At the end of the 1990s, a number of North Korean army generals were executed by being burnt alive inside the Rungrado May Day Stadium in Pyongyang, North Korea.[11]

In Sulaymaniyah, Iraq, there were 400 cases of the burning of women in 2006. In Iraqi Kurdistan, at least 255 women had been killed in just the first six months of 2007, three-quarters of them by burning.[12]

It was reported on 21 May 2008, that in Kenya a mob had burnt to death at least 11 people accused of witchcraft.[13]

On 19 June 2008, Taliban in Sadda, Lower Kurram, Pakistan burnt alive three truck drivers of Turi tribe after they attacked a convey of trucks loaded with food stuff and other basic needs & medicine in way from Kohat to Parachinar in the presence of security forces. [14]

Portrayal in film

The Last of the Mohicans features a British redcoat being burnt at the stake by a Huron tribe, while the more recent Silent Hill has a female police officer consumed by flames while tied to a ladder. The latter makes use of computer graphics, while the former does not. Elizabeth also used computer graphics to enhance the opening scene where three Protestants are burnt at the stake. In the film adaptation of Umberto Eco's The Name of the Rose, the innocent simpleton Salvatore (Ron Perlman) is seen to die horribly, burnt at the stake. The fate is also suffered by Oliver Reed's less innocent character in Ken Russell's The Devils. The film The Seventh Seal shows a woman about to be burnt at the stake. In 1492: Conquest of Paradise, several people are burnt at the stake. Carl Theodor Dreyer's La Passion de Jeanne d'Arc (The Passion of Joan of Arc), though made in the late 1920s (and therefore without the assistance of computer graphics), includes a relatively graphic and realistic treatment of Jeanne's execution;[citation needed] his Day of Wrath also featured a woman burnt at the stake. Many other film versions of the story of Joan show her death at the stake — some more graphically than others. Tropa de Elite depicts an execution by burning in Rio de Janeiro. Fritz Lang's Metropolis involves a robot being burnt at the stake. In Disney's The Hunchback of Notre Dame, an innocent gypsy girl Esmeralda is almost burnt at the stake, but rescued by Quasimodo. In the 2007 film adaption and many of the musicals of Sweeney Todd: The Demon Barber of Fleet Street, Sweeney Todd throws Mrs Lovett into an oven and watches her burn briefly before closing the door, as revenge for leading him to believe that his wife was dead. The horror film The Hills Have Eyes graphically portrays a man being burnt to death while tied to a tree. In the 2006 film Final Destination 3, two teenage girls become trapped in overheating tanning beds and are burnt to death when fires erupt. In 2009, in the film adaptation of Dan Brown's Angels and Demons, the third of four kidnapped cardinals is burned to death, after previously being branded with the ambigram "fire"; later in the film the main villain commits self-immolation in St Peter's Basilica.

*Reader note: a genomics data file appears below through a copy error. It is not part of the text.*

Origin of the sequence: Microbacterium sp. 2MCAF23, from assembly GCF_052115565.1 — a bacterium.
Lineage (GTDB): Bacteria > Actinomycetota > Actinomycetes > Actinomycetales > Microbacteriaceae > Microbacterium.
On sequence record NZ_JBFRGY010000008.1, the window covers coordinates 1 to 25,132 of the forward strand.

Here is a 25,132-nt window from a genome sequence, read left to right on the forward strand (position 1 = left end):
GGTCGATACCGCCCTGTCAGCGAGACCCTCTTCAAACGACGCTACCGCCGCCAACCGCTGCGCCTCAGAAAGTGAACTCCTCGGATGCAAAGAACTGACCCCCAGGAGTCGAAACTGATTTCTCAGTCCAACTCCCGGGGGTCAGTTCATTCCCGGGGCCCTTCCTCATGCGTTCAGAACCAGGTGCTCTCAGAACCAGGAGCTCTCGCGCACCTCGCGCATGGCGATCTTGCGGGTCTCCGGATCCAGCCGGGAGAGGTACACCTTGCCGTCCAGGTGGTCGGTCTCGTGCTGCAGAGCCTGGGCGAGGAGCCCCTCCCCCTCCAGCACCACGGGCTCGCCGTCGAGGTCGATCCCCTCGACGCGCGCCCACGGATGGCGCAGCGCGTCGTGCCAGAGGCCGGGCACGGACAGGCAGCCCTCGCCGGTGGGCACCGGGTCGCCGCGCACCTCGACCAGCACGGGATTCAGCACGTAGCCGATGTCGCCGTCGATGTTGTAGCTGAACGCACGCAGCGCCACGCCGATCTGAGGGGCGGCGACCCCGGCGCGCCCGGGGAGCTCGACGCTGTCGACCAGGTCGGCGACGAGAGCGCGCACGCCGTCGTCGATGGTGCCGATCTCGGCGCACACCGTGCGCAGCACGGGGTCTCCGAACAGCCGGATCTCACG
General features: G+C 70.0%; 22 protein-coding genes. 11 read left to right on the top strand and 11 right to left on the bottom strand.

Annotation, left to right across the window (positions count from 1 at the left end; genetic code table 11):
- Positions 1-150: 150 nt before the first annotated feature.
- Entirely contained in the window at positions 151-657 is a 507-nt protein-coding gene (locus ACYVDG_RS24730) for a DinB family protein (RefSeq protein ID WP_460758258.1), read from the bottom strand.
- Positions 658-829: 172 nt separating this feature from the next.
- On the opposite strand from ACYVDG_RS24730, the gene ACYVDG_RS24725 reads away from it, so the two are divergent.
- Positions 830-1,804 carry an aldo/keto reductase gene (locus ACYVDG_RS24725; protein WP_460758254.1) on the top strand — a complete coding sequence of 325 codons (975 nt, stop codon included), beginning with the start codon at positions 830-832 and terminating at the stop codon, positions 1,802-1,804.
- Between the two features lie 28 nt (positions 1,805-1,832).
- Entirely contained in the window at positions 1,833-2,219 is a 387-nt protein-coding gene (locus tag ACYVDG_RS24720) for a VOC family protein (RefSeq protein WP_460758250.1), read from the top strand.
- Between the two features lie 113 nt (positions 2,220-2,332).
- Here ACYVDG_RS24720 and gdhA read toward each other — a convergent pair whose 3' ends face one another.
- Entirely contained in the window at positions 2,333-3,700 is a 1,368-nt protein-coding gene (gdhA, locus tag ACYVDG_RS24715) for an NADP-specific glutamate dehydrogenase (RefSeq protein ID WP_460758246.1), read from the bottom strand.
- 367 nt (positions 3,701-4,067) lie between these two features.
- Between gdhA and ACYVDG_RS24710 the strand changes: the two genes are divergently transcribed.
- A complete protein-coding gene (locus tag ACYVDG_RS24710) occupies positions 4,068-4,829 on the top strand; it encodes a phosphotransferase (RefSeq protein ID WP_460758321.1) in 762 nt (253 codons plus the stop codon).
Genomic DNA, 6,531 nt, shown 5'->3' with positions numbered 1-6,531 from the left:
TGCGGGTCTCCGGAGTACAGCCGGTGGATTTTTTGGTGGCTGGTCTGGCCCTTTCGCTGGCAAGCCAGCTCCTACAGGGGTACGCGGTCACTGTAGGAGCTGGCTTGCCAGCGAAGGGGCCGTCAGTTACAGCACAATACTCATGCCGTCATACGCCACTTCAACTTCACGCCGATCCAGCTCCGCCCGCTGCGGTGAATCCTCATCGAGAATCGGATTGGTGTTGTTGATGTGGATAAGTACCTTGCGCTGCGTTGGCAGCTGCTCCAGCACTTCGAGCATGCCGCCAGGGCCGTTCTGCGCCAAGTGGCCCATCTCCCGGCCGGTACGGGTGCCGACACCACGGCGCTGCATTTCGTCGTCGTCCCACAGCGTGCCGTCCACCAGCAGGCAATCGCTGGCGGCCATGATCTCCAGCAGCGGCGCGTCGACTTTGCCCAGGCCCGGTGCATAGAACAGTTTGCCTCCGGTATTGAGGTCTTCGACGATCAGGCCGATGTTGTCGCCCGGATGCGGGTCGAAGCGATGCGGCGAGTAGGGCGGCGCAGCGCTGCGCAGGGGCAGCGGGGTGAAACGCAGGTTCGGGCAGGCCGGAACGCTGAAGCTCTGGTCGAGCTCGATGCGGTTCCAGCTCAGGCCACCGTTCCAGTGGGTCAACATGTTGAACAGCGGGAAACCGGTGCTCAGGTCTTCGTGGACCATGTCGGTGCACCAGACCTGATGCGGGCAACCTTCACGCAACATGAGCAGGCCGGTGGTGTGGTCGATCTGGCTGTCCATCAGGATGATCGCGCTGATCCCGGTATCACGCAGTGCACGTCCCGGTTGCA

See also

References

  1. ^ In Wilkerson v. Utah (1878, pertaining to methods of capital punishment), the United States Supreme Court commented that drawing and quartering, public dissecting, burning alive, and disemboweling would constitute cruel and unusual punishment while determining that death by firing squad was as legitimate as hanging, the common method of the time.
  2. ^ Avodah Zarah 17b et seq.
  3. ^ Caesar, Julius; Hammond, Carolyn (translator) (1998). The Gallic War. The Gallic War, p. 128. ISBN 0-19-283582-3.
  4. ^ Caesar, Gallic War 6.16, English translation by W. A. McDevitte and W. S. Bohn (1869); Latin text edition, from the Perseus Project
  5. ^ Scott, G (1940) "A History of Torture", p. 41.
  6. ^ Burning at the stake.
  7. ^ U.S. Sanctions against South Africa, 1986, College of Arts and Sciences, East Tennessee State University. Retrieved 14 October 2007.
  8. ^ Hilton, Ronald. "Latin America," World Association of International Studies, Stanford University. Retrieved 14 October 2007.
  9. ^ Ronaldo França. "Como na Chicago de Capone". Veja on-line (30 January 2002). http://veja.abril.com.br/300102/p_094.html. Retrieved 8 October 2007. 
  10. ^ Suworow, Viktor. GRU – Die Speerspitze: Was der KGB für die Polit-Führung, ist die GRU für die Rote Armee. 3., korr. Aufl. Solingen: Barett, 1995. ISBN 3-924753-18-0. (German)
  11. ^ Soukhorukov, Sergey (13 June 2004). "Train blast was 'a plot to kill North Korea's leader'". The Daily Telegraph. http://www.telegraph.co.uk/news/worldnews/asia/northkorea/1464413/Train-blast-was-a-plot-to-kill-North-Koreas-leader.html. 
  12. ^ Mark Lattimer on the brutal treatment of women in Iraq, The Guardian, 13 December 2007.
  13. ^ Mob burns to death 11 Kenyan "witches".
  14. ^ Article: (8 slaughtered, three burnt alive in Kurram Agency)..